Round 2 rolls around, and I get to do deck checks. I find out one of the decks I'm checking has "1 Phyrexian" recorded. Phyrexian what? Warning and match loss, and it must be replaced with a basic land-Phyrexian Plaguelord is a little too important to get sloppy with on a deck list. Interestingly, there's another list that has a similar problem with Llanowar Wastes. However, the land is all in a separate section, and that's not as big an issue. Someone else had that one, but I think he only got a game loss for that.

About the time we finish our deck checks, Chief comes by asking if we have the deck list for someone. The name is familiar, but we don't have it. (Remember the point earlier about numbering deck lists, it would have been very helpful.) As he walks off, it dawns on me why I knew the name. It was the same person that had the Lightning Bolts and Dark Rituals in round 1! Oh no! I chase him down and fill him in on the findings from the first round, only to find out he'd slipped a Yawgmoth's Will into his deck between rounds. His opponent objected, obviously. I didn't stick around for the outcome, but someone was not having a good first event.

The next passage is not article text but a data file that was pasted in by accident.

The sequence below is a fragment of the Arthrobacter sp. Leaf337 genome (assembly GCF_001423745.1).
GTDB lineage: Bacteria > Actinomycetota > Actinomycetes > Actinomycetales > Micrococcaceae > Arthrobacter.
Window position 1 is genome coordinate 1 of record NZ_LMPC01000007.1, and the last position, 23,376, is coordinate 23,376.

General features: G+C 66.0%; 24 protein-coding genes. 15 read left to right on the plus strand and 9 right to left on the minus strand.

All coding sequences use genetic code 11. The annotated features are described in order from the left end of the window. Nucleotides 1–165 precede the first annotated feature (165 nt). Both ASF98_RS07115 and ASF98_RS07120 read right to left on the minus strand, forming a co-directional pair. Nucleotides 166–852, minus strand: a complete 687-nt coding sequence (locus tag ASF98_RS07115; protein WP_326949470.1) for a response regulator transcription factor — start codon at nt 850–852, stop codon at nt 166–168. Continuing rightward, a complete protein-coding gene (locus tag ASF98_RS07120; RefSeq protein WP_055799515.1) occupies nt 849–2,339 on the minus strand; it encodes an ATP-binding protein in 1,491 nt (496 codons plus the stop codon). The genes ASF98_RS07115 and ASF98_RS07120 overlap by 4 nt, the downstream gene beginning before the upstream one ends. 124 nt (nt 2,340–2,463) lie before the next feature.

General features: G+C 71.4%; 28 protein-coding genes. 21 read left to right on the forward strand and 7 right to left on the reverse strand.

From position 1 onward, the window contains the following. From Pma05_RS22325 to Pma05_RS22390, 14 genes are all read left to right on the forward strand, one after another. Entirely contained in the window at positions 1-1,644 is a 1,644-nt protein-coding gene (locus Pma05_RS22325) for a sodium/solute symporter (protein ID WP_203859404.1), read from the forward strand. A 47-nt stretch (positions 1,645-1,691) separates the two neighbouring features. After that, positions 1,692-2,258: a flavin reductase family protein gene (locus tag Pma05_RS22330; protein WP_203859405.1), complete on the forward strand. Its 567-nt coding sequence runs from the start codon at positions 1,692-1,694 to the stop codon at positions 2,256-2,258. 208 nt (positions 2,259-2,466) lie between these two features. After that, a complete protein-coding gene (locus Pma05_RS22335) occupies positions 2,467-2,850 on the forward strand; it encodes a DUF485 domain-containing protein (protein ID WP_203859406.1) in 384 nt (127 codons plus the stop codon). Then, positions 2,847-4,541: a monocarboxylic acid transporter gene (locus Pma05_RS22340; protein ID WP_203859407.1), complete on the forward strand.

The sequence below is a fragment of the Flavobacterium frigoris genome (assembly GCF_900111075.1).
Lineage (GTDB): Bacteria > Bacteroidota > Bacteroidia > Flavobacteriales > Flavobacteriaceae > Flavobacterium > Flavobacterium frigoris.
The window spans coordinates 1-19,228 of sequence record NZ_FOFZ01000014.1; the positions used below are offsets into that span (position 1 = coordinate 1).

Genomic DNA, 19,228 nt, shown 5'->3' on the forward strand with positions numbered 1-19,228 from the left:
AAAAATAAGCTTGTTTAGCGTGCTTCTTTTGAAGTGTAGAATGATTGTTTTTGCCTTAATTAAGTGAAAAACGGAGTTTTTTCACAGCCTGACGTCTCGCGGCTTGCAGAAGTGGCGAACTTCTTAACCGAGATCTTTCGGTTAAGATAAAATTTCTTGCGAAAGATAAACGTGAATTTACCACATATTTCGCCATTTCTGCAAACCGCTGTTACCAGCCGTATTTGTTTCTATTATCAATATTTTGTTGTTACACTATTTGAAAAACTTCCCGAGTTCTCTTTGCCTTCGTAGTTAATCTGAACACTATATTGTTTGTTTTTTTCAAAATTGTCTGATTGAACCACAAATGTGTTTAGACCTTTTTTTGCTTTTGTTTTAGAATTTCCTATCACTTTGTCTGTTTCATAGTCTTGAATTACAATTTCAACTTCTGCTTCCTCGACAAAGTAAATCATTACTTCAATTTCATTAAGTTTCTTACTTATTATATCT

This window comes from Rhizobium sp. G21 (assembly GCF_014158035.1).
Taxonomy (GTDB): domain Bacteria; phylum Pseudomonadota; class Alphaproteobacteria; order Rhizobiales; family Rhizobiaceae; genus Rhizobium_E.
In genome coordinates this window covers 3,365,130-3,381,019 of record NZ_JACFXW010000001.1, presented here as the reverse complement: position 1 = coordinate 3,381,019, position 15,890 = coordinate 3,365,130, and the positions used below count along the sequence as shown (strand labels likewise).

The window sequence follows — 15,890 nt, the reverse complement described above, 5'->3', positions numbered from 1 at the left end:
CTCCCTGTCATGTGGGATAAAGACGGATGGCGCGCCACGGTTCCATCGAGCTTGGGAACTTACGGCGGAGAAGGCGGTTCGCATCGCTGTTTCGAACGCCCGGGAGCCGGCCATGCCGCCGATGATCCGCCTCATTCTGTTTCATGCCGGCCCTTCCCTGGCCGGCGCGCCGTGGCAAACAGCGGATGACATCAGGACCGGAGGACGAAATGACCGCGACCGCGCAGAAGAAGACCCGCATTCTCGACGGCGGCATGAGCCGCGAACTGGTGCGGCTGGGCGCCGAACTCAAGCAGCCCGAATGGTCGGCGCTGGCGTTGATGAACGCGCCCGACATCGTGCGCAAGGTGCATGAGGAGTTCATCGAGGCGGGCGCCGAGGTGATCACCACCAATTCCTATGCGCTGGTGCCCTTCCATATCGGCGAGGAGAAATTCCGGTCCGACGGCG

Natural order has been reworded by the Oracle to read: "As an additional cost to play Natural Order, sacrifice a green creature. Search your library for a green creature card and put that card into play. Then shuffle your library."